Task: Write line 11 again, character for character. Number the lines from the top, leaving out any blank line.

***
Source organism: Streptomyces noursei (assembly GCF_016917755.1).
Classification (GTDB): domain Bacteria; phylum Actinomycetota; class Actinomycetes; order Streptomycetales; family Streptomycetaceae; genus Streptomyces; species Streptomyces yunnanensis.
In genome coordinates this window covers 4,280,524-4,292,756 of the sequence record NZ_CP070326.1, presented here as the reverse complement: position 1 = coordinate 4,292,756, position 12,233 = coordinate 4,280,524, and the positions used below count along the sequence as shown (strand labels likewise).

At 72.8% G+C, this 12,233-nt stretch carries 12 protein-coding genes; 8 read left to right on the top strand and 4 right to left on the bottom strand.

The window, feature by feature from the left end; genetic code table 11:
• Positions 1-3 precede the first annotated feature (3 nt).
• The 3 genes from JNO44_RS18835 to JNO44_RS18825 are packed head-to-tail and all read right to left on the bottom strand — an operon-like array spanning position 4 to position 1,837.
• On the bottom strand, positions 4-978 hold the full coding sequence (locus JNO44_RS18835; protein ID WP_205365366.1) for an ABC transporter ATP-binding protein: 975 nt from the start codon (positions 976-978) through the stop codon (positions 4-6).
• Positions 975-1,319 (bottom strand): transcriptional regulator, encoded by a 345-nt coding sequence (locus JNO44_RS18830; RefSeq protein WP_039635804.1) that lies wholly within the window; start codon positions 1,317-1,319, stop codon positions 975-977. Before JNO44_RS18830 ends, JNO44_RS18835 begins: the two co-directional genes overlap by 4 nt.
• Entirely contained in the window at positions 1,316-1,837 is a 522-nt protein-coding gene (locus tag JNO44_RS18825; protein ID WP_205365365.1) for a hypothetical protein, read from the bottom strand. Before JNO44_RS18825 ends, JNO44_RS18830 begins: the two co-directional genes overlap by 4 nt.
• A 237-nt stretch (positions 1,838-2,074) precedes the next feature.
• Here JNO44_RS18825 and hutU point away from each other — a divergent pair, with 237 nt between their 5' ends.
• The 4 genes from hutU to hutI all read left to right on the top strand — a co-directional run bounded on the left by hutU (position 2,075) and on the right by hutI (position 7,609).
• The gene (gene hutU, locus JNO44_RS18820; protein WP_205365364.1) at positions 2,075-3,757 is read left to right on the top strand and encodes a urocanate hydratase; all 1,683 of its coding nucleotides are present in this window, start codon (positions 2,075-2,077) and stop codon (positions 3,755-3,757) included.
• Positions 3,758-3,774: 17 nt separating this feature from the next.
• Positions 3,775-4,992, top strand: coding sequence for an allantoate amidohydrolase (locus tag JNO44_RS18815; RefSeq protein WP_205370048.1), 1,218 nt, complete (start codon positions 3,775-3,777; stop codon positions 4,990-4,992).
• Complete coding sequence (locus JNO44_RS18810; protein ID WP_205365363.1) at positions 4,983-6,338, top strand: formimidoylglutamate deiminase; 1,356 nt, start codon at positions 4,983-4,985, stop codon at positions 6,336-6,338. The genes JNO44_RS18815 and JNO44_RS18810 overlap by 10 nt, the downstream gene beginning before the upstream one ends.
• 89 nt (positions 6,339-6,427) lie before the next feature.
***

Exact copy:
• A 237-nt stretch (positions 1,838-2,074) precedes the next feature.